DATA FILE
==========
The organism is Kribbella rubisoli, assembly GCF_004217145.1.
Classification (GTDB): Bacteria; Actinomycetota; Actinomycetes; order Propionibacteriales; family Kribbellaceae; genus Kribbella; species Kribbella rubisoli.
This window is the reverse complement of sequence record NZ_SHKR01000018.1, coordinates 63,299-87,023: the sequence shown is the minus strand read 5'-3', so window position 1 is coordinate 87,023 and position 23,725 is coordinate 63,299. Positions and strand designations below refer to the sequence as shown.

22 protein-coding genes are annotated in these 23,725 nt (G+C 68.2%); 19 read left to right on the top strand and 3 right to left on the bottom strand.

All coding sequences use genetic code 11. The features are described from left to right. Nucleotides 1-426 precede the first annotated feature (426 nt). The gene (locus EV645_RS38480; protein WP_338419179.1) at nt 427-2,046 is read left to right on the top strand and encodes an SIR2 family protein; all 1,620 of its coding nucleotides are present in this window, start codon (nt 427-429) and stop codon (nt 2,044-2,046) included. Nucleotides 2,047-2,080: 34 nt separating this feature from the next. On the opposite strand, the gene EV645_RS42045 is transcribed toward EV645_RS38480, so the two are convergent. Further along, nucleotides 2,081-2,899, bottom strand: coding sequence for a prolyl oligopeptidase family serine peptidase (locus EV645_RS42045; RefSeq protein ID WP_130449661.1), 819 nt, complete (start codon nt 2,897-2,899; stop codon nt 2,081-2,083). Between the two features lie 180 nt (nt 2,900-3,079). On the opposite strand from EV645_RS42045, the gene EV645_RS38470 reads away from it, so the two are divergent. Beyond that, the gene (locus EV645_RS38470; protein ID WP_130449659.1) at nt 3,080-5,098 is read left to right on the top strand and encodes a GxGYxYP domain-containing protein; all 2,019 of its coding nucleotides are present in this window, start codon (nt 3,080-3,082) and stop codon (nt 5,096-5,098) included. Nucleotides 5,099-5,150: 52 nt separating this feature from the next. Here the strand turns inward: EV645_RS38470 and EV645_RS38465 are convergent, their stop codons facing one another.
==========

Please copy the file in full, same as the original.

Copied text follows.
The organism is Kribbella rubisoli, assembly GCF_004217145.1.
Classification (GTDB): Bacteria; Actinomycetota; Actinomycetes; order Propionibacteriales; family Kribbellaceae; genus Kribbella; species Kribbella rubisoli.
This window is the reverse complement of sequence record NZ_SHKR01000018.1, coordinates 63,299-87,023: the sequence shown is the minus strand read 5'-3', so window position 1 is coordinate 87,023 and position 23,725 is coordinate 63,299. Positions and strand designations below refer to the sequence as shown.

22 protein-coding genes are annotated in these 23,725 nt (G+C 68.2%); 19 read left to right on the top strand and 3 right to left on the bottom strand.

All coding sequences use genetic code 11. The features are described from left to right. Nucleotides 1-426 precede the first annotated feature (426 nt). The gene (locus EV645_RS38480; protein WP_338419179.1) at nt 427-2,046 is read left to right on the top strand and encodes an SIR2 family protein; all 1,620 of its coding nucleotides are present in this window, start codon (nt 427-429) and stop codon (nt 2,044-2,046) included. Nucleotides 2,047-2,080: 34 nt separating this feature from the next. On the opposite strand, the gene EV645_RS42045 is transcribed toward EV645_RS38480, so the two are convergent. Further along, nucleotides 2,081-2,899, bottom strand: coding sequence for a prolyl oligopeptidase family serine peptidase (locus EV645_RS42045; RefSeq protein ID WP_130449661.1), 819 nt, complete (start codon nt 2,897-2,899; stop codon nt 2,081-2,083). Between the two features lie 180 nt (nt 2,900-3,079). On the opposite strand from EV645_RS42045, the gene EV645_RS38470 reads away from it, so the two are divergent. Beyond that, the gene (locus EV645_RS38470; protein ID WP_130449659.1) at nt 3,080-5,098 is read left to right on the top strand and encodes a GxGYxYP domain-containing protein; all 2,019 of its coding nucleotides are present in this window, start codon (nt 3,080-3,082) and stop codon (nt 5,096-5,098) included. Nucleotides 5,099-5,150: 52 nt separating this feature from the next. Here the strand turns inward: EV645_RS38470 and EV645_RS38465 are convergent, their stop codons facing one another.